Local Priest, Fr., Shreenan, a native of Belfast, loved the concerts and dances in Mullan. He was there every night and was always calling on singers to go up on stage and sing a song or two during the dances. Such was the fame of Mullan that, that people travelled long distances to join in the entertainment. Gussie Kierans and Leo McEntee would come from Threemilehouse and it was 7.30 or 8.00am next morning before they would reach home.
However, Mullan was not the only centre for social occasions. Davagh Hall, Donagh Hall, and Caledon were other well known Meccas. Alice and a group of locals used to travel to these places on bicycle. Sometimes the girls were given a lift on the bar of a bicycle and other times they shared a bicycle – one would cycle a mile or two and leave the bicycle along the side of the road for the other, who in turn would cycle on a mile or two past the first person and leave it again. One night a group of them , about 30, were on their way home from Davagh and very few if any had lamps on their bicycles. When they arrived at Emyvale, obviously in good spirits, the local Garda was waiting for them and stopped them. ‘Have you no respect for me, for yourselves or for the Law? Says he when he saw no lights. One clever fellow in the company speaks up and says ‘If you summons us this time I’ll tell the judge about all the other times you said nothing’ and so the Garda let them off with a warning.
Caledon dances were always great before Christmas, though sometimes the boys got carried away when swinging. If this happened the organiser would announce –‘No heavy swinging or I’ll clap it’. Meaning that he would stop the dance. That cooled the boys down. Donagh Hall over at Donaghrow was a great place any Sunday night.
Downs and Ups
The War years took its toll on Mullan as the Mill had to close. After the war James Boylan purchased it and towards the end of the 40’s got it going again as a shoe/boot factory.
The war years were lean years but were harder as so many people in the area depended on their wages to make ends meet. The money may not have been big but it was all that many of the families had. Alice remembers working from 8.30am to 6.30pm Monday to Friday and a half day on Saturday for six shillings a week. Sometimes they were asked to work overtime and might earn one penny for two hours work. Swingboats used come to the locality and these young workers might leave work and pay that one penny for a few minutes on the Swingboats. It was a great relief to the area then when the Mill became successful again under James Boylan.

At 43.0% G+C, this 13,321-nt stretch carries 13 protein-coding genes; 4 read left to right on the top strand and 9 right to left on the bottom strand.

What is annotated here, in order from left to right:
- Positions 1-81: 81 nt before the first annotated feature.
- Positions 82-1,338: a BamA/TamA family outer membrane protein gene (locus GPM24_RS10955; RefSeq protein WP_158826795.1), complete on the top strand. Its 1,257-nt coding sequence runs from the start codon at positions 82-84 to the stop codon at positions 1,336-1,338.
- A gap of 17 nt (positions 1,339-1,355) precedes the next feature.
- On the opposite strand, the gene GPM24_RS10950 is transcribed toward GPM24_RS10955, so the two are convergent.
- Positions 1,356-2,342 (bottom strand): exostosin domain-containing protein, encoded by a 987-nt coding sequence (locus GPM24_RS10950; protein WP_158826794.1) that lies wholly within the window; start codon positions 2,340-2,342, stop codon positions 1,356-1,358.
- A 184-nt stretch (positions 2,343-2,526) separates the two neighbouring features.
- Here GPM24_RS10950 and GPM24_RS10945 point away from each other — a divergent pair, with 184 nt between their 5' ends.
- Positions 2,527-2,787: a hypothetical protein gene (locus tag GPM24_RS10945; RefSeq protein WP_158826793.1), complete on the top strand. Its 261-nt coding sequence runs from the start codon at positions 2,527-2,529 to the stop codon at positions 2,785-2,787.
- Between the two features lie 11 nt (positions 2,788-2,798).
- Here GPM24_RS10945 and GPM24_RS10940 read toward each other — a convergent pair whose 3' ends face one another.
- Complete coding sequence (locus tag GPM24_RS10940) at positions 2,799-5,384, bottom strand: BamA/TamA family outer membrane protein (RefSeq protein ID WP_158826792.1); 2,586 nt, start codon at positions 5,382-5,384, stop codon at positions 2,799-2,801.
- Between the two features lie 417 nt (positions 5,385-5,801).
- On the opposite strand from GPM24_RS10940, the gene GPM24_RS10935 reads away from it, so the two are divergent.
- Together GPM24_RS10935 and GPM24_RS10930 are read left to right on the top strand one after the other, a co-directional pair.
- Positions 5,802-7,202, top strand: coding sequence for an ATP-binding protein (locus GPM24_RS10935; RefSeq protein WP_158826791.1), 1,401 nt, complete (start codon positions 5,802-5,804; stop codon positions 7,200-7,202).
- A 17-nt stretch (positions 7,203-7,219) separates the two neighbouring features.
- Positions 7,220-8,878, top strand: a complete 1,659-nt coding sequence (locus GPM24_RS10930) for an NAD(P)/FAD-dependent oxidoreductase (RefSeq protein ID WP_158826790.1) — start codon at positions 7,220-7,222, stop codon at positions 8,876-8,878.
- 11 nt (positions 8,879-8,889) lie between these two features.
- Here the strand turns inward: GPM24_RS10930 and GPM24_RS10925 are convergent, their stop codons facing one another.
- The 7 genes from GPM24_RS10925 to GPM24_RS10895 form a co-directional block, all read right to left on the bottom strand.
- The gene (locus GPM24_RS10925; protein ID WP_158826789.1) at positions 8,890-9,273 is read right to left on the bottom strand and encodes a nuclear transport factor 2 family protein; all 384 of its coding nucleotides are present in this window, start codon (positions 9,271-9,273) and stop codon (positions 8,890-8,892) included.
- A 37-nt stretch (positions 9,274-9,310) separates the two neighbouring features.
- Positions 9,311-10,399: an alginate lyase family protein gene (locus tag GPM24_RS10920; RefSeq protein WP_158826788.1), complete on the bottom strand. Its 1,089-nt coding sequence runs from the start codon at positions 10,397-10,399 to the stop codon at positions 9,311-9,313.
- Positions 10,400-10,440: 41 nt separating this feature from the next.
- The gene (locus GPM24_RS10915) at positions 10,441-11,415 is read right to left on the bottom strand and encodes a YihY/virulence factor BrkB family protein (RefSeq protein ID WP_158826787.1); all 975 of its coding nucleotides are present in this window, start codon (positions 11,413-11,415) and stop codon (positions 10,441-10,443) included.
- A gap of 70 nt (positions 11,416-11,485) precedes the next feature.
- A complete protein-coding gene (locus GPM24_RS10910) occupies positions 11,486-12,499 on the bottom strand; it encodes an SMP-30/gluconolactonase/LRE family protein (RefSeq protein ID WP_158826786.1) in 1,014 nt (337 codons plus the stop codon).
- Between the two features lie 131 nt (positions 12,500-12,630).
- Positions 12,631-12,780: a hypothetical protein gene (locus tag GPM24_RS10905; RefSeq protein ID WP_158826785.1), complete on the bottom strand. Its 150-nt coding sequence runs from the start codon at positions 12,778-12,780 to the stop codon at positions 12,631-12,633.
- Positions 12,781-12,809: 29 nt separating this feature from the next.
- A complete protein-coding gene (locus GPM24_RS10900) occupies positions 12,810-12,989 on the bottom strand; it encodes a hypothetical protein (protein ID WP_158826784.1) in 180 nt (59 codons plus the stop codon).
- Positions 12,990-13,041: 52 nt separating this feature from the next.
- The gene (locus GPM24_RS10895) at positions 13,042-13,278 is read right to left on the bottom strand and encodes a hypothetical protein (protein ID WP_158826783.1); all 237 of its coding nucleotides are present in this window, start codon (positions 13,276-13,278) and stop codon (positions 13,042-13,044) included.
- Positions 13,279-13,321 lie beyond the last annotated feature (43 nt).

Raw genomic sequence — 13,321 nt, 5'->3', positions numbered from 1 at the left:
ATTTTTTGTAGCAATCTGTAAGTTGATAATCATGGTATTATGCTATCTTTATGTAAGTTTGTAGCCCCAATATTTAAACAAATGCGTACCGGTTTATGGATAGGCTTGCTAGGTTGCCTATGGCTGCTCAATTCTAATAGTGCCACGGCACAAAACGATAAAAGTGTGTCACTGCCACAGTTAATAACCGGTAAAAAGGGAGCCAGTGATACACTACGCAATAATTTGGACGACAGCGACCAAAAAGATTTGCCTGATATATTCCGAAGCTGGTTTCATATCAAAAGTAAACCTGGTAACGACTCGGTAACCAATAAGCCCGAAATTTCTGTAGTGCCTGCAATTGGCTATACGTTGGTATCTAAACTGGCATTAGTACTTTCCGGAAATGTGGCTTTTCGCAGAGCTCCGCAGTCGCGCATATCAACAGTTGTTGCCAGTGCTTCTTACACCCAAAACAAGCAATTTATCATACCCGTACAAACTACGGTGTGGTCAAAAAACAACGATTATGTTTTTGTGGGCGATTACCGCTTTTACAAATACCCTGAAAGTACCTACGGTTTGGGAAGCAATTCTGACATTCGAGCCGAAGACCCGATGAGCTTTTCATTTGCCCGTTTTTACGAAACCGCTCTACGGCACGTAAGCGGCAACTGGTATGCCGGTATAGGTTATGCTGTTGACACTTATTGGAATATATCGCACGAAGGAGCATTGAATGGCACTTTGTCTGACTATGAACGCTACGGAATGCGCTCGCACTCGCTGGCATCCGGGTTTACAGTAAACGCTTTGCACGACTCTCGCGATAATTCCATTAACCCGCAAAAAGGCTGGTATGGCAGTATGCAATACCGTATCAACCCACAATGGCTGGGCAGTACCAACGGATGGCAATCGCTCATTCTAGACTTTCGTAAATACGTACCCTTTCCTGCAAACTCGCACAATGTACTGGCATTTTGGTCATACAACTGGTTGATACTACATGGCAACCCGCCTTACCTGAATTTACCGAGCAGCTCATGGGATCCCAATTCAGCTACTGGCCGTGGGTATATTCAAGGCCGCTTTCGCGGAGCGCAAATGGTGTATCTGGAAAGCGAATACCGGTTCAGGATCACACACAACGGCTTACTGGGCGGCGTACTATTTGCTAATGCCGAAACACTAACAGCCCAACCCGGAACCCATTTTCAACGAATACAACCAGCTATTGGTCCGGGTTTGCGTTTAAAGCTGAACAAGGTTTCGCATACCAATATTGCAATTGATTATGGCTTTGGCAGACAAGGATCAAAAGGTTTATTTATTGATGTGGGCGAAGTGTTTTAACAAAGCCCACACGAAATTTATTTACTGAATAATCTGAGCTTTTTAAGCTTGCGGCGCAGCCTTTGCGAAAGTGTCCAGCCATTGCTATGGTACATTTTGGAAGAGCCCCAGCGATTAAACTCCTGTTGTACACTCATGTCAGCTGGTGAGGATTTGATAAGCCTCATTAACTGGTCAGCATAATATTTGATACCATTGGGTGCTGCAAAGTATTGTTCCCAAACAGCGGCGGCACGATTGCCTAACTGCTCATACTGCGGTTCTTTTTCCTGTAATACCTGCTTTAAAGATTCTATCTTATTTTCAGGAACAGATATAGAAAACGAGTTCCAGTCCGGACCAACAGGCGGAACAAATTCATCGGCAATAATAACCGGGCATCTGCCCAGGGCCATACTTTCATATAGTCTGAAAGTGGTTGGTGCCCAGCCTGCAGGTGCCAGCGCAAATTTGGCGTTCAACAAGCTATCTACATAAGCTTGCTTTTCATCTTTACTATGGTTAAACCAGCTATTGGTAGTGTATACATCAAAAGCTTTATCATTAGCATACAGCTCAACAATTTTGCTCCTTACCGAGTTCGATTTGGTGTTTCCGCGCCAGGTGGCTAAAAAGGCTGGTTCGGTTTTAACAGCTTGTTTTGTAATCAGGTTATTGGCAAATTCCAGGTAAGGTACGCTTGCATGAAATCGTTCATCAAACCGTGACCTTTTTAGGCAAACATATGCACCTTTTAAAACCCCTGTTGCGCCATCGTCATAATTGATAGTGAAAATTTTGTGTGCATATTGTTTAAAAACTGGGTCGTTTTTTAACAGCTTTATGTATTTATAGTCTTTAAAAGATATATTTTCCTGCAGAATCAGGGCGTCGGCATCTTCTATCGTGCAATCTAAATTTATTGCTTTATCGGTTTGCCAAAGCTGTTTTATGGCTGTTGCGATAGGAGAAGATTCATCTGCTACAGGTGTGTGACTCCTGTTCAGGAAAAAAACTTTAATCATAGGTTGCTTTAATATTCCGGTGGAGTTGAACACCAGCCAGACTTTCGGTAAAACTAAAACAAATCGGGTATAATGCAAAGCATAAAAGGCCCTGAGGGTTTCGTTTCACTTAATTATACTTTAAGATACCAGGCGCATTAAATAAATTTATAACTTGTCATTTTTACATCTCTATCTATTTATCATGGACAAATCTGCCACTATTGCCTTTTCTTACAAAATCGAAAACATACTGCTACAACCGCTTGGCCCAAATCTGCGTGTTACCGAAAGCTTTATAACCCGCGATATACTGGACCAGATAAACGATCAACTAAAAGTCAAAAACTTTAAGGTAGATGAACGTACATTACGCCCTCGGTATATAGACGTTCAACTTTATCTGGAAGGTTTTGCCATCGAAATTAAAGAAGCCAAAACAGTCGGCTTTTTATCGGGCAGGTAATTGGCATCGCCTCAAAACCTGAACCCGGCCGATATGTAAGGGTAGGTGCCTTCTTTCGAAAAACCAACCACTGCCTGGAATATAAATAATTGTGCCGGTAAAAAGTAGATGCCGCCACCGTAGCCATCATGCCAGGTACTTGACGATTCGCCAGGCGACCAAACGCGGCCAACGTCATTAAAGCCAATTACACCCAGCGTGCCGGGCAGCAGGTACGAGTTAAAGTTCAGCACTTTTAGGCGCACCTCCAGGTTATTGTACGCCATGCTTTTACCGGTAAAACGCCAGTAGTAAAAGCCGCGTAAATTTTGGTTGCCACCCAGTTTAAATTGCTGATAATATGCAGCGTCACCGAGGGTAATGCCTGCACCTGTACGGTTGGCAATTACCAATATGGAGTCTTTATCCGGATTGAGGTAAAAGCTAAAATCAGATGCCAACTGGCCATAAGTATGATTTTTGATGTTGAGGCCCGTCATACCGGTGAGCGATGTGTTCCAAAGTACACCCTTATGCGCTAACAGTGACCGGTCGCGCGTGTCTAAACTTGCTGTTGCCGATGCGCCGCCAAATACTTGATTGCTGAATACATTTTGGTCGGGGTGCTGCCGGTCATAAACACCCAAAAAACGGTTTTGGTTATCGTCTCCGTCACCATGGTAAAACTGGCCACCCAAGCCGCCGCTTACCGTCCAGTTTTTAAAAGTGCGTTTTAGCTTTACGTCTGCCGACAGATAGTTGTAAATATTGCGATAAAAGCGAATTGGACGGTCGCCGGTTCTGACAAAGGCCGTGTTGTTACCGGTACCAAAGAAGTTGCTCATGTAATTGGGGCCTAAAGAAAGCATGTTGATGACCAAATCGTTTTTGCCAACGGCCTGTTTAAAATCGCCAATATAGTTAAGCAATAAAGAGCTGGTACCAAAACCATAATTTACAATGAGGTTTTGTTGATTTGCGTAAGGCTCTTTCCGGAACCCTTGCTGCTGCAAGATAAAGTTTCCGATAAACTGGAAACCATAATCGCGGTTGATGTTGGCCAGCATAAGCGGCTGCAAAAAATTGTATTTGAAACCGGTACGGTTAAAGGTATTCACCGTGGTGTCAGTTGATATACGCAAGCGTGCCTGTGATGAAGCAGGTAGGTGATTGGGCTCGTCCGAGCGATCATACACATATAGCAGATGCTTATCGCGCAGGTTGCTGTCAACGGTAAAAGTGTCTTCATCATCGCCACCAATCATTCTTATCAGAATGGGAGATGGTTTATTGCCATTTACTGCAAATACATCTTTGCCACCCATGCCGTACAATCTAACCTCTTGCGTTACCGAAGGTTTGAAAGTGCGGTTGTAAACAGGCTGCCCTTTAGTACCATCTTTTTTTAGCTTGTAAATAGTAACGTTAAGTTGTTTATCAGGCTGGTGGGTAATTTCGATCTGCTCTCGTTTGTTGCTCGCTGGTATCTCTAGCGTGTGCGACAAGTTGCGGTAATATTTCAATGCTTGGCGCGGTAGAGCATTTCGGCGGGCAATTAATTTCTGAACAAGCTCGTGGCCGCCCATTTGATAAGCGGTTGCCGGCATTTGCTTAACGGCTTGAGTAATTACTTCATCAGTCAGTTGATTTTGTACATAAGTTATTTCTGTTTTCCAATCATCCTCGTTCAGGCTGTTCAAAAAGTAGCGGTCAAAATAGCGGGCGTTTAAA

Lady of Leisure.
In 1977 Alice decided to call it a day and retire from the Mill. Since then she keeps herself occupied with her housework and gardening. She is looking forward to the milder weather so that she can get out to the garden. During the winter months she reads a great deal and watches Television. Her favourite programmes are – ‘Where in the World’ and ‘Glenroe’. She loves her visits to Emyvale Leisure Centre every Thursday for the ‘Thursday Club’, where she meets her friends. She appreciates the hard work and commitment of the organisers. Thankfully Packie Sherry never has to shout - ’No heavy swinging or I’ll clap it’ as she enjoys the music, the swinging and the chat.
Mullan is quiet now. Few workers live in the village. She misses the hustle and bustle of days gone by and the prosperity which the industry brought to the area. She is lavish with her praise for her neighbours and says that the children of Mullan were always well behaved and caused no problems. The children who live there now are no different, just very friendly and helpful and the adults are kind, considerate and neighbourly. I have no doubt but that she leads by example and is loved and admired by all. May her pleasant smile and quiet voice continue to charm us and may her good health be long lived.